Watch out for melanoma

Summer sun, whether working or having fun, also can mean danger in developing skin cancer, the most severe of which is melanoma.

Melanoma is less common than some other types of skin cancer, but it is more likely to grow and spread. Once a doctor identifies melanoma, the next, critical step is staging it or determining its severity.

After someone is diagnosed with melanoma, doctors will try to figure out if it has spread, and if so, how far. This process is called staging. The stage of a cancer describes how much cancer is in the body. It helps determine how serious the cancer is and how best to treat it. Doctors also use a cancer’s stage when talking about survival statistics.

According to the American Cancer Society, the earliest stage melanomas are stage 0 (melanoma in situ), and then range from stages I (1) through IV (4). Some stages are split further, using capital letters (A, B, etc.). As a rule, the lower the number, the less the cancer has spread. A higher number, such as stage IV, means cancer has spread more. And within a stage, an earlier letter means a lower stage. Although each person’s cancer experience is unique, cancers with similar stages tend to have a similar outlook and are often treated in much the same way.

Doctors rely on a variety of methods and tools to accomplish this. These generally include biopsy (removing skin, lymph-node samples, or other tissues and sending them to a pathology lab to be examined under a microscope); or, for more advanced cancers, imaging tests such as CT, MRI or PET scans.

Accurate staging is vital for determining the best course of treatment. Early-stage melanomas can often be treated with surgery alone, but more advanced cancers often require other treatments. Sometimes more than one type of treatment is used.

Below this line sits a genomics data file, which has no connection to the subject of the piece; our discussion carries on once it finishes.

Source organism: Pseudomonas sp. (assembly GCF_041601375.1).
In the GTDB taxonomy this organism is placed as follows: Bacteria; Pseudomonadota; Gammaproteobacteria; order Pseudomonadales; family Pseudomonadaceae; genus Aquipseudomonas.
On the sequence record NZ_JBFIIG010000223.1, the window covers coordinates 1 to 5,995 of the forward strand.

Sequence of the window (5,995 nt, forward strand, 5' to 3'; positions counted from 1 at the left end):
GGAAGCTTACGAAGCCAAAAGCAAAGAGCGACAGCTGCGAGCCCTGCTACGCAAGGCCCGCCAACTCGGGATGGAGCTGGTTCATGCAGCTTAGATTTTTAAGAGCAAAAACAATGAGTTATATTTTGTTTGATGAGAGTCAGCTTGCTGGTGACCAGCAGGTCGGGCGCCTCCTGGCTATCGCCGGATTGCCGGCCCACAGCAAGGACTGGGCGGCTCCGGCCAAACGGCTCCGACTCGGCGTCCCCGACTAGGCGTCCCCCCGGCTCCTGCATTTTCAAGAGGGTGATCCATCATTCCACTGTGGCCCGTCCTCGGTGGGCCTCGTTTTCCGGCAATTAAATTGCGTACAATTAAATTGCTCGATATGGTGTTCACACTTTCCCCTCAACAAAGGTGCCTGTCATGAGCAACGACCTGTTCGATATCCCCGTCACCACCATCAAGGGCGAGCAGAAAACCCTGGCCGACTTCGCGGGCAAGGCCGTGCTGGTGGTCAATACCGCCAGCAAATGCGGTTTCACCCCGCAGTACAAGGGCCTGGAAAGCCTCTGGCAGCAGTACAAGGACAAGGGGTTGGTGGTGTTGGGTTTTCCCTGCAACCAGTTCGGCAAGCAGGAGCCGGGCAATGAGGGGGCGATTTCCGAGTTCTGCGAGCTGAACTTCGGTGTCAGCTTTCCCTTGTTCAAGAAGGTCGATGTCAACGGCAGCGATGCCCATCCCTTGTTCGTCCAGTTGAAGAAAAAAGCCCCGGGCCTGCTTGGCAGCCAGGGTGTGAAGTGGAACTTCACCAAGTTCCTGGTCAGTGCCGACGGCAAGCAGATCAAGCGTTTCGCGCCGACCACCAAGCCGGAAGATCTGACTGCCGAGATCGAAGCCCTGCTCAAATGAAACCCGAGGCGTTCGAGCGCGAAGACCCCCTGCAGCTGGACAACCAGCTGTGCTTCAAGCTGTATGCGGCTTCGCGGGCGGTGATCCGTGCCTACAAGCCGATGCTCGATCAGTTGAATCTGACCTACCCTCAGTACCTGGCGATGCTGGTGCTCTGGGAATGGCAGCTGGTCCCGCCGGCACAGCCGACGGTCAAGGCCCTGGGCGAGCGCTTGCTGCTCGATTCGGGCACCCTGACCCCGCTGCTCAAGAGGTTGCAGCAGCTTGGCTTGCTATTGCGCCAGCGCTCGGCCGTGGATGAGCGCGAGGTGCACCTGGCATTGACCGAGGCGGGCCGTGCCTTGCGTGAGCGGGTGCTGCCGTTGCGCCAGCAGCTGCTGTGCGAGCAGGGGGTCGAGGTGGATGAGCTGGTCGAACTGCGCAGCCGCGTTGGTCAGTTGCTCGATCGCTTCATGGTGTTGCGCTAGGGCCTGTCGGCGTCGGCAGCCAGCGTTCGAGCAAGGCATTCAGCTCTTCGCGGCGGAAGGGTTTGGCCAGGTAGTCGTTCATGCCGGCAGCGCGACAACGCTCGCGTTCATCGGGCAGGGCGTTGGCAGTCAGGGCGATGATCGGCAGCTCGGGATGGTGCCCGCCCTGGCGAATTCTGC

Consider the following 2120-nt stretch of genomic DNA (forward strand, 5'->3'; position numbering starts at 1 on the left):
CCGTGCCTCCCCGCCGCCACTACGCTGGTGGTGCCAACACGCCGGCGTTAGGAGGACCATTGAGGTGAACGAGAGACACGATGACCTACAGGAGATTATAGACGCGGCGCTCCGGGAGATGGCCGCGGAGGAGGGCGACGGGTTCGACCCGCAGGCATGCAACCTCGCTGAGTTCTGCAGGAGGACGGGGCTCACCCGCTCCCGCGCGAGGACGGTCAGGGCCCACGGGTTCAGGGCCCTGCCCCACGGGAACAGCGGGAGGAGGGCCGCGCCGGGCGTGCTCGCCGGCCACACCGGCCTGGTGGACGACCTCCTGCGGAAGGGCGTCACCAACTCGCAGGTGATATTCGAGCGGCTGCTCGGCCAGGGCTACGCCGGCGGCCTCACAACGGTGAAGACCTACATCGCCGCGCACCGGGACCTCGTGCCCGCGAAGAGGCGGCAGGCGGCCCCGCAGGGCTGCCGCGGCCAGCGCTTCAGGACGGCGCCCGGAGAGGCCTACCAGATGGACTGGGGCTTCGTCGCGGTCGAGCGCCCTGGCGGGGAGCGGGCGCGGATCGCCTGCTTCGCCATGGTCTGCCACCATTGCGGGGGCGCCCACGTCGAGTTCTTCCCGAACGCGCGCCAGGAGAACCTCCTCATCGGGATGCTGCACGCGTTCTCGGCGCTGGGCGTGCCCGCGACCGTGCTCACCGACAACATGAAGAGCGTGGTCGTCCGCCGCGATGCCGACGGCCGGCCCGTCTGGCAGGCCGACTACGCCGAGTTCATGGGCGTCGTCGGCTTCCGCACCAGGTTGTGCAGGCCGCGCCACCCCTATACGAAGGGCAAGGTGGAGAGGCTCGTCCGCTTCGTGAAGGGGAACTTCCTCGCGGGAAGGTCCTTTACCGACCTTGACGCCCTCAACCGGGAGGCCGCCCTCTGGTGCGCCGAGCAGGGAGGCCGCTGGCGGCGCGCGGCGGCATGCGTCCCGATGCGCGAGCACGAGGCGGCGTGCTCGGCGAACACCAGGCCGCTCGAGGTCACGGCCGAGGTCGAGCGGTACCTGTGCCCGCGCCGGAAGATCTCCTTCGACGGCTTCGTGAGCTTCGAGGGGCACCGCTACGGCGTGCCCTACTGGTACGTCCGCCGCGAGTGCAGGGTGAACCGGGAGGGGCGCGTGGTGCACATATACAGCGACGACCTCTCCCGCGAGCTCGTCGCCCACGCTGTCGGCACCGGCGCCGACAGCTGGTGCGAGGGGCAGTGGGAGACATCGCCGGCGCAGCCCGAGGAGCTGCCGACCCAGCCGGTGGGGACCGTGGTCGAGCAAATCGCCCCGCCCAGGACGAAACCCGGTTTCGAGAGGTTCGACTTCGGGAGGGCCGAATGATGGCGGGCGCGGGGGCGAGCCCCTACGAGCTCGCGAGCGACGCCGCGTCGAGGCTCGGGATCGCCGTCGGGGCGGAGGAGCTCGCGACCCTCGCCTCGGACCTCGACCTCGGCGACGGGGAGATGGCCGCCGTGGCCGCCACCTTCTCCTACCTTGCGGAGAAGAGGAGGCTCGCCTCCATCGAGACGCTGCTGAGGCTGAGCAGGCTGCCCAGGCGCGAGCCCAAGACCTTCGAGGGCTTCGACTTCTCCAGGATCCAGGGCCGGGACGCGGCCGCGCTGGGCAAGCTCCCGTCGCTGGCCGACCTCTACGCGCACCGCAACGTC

There is no sure way to prevent melanoma. Some risk factors such as your age, race, and family history can’t be controlled. But there are things you can do that could lower your risk of getting melanoma and other skin cancers.

• Limit your exposure to ultraviolet (UV) rays
The most important way to lower your risk of melanoma is to protect yourself from exposure to UV rays. Practice sun safety when you are outdoors.

• Seek shade
Simply staying in the shade is one of the best ways to limit your UV exposure.

• “Slip! Slop! Slap!… and Wrap”
If you are going to be in the sun, this catchphrase can help you remember some of the key steps you can take to protect yourself from UV rays: Slip on a shirt. Slop on sunscreen. Slap on a hat. Wrap on sunglasses to protect the eyes and sensitive skin around them.

• Avoid using tanning beds and sunlamps
Many people believe the UV rays of tanning beds are harmless. This is not true. Tanning lamps give off UV rays, which can cause long-term skin damage and can contribute to skin cancer. Tanning bed use has been linked with an increased risk of melanoma, especially if it is started before a person is 30. Most dermatologists (skin doctors) and health organizations recommend not using tanning beds and sun lamps.

• Protect children from the sun
Children need special attention, since they tend to spend more time outdoors and can burn more easily. Parents and other caregivers should protect children from excess sun exposure by using the steps above. Children need to be taught about the dangers of too much sun exposure as they become more independent.

• Watch for abnormal moles
Some melanomas develop from moles, but most do not. Checking your skin regularly may help you spot any new or abnormal moles or other growths and show them to your doctor before they even have a chance to turn into skin cancer. Certain types of moles are more likely to develop into melanoma. If you have many moles, getting careful, routine exams by a dermatologist, along with doing monthly skin self-exams are, might be recommended.

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